Posts Tagged ‘books’
A 38-year-old bookstore in North Point is a home to decades-old books and more than 30 homeless cats.
Writer-critic Tang Siu-wa explains why she has stopped sparring with words and promotes literature instead.
The Hong Kong government and some schools are optimistic about e-textbooks being the way of the future. But that’s not going so well. Why?
As an exchange student, Egyptian poet Sayed Gouda witnessed the historic Tiananmen Square protests and crackdown of 1989. Now, as a Hong Kong resident, he once again found himself living under Beijing’s shadow after the Umbrella Movement broke out. Gouda talks to Varsity about his unforgettable memories of Beijing and his insights on the Occupy Central Movement.
Hong Kong is not just about fast money, fast food and fast fashion. In the heart of the city, there is an oasis for reading and reflection. Varsity visits the Coming Society for a dose of intellectual stimulation.
This issue of Varsity looks at books and reading in Hong Kong. The city is often described as a cultural and literary desert whose residents are more interested in shopping than reading. In Periscope, we look at several aspects of Hong Kong’s reading culture and as a market for book sales: Eslite is Taiwan’s best-known […]
When Taiwan’s leading bookstore opened its first Hong Kong branch this summer, it became the place to see and be seen. The hype surrounding the bookshop led people to ask whether it could be a boost to Hong Kong’s flagging reading culture.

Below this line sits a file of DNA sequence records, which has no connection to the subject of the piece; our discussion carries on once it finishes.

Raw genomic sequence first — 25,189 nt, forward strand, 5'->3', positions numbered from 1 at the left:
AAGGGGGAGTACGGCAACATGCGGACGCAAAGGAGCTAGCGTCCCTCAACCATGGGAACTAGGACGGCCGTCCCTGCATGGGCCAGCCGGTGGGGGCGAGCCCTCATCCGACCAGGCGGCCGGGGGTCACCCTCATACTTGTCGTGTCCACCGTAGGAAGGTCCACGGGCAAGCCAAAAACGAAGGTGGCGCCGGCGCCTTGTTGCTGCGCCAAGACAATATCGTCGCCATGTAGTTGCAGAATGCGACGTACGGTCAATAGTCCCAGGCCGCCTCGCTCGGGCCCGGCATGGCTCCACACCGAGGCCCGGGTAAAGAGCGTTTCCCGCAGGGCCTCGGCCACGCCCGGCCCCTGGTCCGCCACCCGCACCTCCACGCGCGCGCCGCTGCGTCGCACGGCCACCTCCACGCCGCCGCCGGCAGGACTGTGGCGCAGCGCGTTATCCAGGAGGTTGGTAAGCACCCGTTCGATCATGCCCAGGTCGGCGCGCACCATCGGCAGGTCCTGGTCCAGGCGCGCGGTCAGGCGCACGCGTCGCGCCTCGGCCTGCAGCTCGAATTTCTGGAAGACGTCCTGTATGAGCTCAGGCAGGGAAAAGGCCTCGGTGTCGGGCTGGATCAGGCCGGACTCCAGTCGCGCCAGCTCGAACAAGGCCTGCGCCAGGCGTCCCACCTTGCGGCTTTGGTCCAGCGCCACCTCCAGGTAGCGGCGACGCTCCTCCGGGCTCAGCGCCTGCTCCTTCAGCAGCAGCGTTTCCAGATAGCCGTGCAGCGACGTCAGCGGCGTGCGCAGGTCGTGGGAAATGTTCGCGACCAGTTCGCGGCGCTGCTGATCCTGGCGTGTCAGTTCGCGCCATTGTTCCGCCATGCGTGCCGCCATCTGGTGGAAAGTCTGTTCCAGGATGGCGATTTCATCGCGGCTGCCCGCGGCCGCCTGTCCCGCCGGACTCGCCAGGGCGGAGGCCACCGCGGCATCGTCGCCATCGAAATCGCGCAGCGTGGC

In recent years, Hong Kong has become a shopping paradise for people from the mainland. They are eager to snap up genuine brands of everything from milk powder to toiletries and cosmetics. But there is another thing visitors are keen to buy – books that have been censored and banned back home.
Today’s young people have grown up in a digital age and are just as likely to read online articles as books. They’re often accused of not reading enough or at all. Is this accusation fair? Varsity explores and conducts a reading habits survey of our own.
Varsity surveyed more than 260 secondary school and university students to find out about their reading habits. Read the full results here.